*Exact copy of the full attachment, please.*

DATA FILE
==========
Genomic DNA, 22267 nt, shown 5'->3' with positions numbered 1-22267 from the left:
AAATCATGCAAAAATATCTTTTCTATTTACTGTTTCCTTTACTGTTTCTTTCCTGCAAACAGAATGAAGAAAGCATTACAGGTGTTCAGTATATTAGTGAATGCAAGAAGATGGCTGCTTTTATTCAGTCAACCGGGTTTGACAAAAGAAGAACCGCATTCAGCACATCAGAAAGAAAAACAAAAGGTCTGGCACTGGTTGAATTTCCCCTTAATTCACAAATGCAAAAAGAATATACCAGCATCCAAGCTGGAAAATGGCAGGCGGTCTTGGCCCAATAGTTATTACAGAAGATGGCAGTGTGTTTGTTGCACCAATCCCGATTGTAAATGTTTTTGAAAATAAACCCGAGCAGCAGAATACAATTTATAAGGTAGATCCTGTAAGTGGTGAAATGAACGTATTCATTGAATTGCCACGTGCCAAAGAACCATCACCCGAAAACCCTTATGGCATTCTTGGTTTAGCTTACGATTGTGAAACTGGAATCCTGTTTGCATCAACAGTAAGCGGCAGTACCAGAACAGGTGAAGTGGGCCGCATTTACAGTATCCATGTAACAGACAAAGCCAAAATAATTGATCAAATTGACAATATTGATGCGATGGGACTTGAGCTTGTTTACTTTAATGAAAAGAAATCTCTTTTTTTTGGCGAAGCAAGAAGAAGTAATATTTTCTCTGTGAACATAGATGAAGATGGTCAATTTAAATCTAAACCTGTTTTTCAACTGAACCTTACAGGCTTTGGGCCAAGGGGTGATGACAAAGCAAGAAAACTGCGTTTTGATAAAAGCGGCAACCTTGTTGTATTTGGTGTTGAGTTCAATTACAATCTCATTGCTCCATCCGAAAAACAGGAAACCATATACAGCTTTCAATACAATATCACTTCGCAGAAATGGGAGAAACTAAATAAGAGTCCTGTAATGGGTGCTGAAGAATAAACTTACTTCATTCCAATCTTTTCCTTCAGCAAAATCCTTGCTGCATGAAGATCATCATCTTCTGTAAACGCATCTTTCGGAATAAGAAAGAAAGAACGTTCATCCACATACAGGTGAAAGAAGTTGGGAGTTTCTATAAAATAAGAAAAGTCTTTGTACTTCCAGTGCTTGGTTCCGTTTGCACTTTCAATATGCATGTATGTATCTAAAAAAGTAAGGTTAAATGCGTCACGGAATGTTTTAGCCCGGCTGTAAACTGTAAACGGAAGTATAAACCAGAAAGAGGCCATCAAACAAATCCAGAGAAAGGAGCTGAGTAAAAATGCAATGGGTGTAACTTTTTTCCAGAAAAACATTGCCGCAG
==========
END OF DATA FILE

Genomic DNA, 22267 nt, shown 5'->3' with positions numbered 1-22267 from the left:
AAATCATGCAAAAATATCTTTTCTATTTACTGTTTCCTTTACTGTTTCTTTCCTGCAAACAGAATGAAGAAAGCATTACAGGTGTTCAGTATATTAGTGAATGCAAGAAGATGGCTGCTTTTATTCAGTCAACCGGGTTTGACAAAAGAAGAACCGCATTCAGCACATCAGAAAGAAAAACAAAAGGTCTGGCACTGGTTGAATTTCCCCTTAATTCACAAATGCAAAAAGAATATACCAGCATCCAAGCTGGAAAATGGCAGGCGGTCTTGGCCCAATAGTTATTACAGAAGATGGCAGTGTGTTTGTTGCACCAATCCCGATTGTAAATGTTTTTGAAAATAAACCCGAGCAGCAGAATACAATTTATAAGGTAGATCCTGTAAGTGGTGAAATGAACGTATTCATTGAATTGCCACGTGCCAAAGAACCATCACCCGAAAACCCTTATGGCATTCTTGGTTTAGCTTACGATTGTGAAACTGGAATCCTGTTTGCATCAACAGTAAGCGGCAGTACCAGAACAGGTGAAGTGGGCCGCATTTACAGTATCCATGTAACAGACAAAGCCAAAATAATTGATCAAATTGACAATATTGATGCGATGGGACTTGAGCTTGTTTACTTTAATGAAAAGAAATCTCTTTTTTTTGGCGAAGCAAGAAGAAGTAATATTTTCTCTGTGAACATAGATGAAGATGGTCAATTTAAATCTAAACCTGTTTTTCAACTGAACCTTACAGGCTTTGGGCCAAGGGGTGATGACAAAGCAAGAAAACTGCGTTTTGATAAAAGCGGCAACCTTGTTGTATTTGGTGTTGAGTTCAATTACAATCTCATTGCTCCATCCGAAAAACAGGAAACCATATACAGCTTTCAATACAATATCACTTCGCAGAAATGGGAGAAACTAAATAAGAGTCCTGTAATGGGTGCTGAAGAATAAACTTACTTCATTCCAATCTTTTCCTTCAGCAAAATCCTTGCTGCATGAAGATCATCATCTTCTGTAAACGCATCTTTCGGAATAAGAAAGAAAGAACGTTCATCCACATACAGGTGAAAGAAGTTGGGAGTTTCTATAAAATAAGAAAAGTCTTTGTACTTCCAGTGCTTGGTTCCGTTTGCACTTTCAATATGCATGTATGTATCTAAAAAAGTAAGGTTAAATGCGTCACGGAATGTTTTAGCCCGGCTGTAAACTGTAAACGGAAGTATAAACCAGAAAGAGGCCATCAAACAAATCCAGAGAAAGGAGCTGAGTAAAAATGCAATGGGTGTAACTTTTTTCCAGAAAAACATTGCCGCAG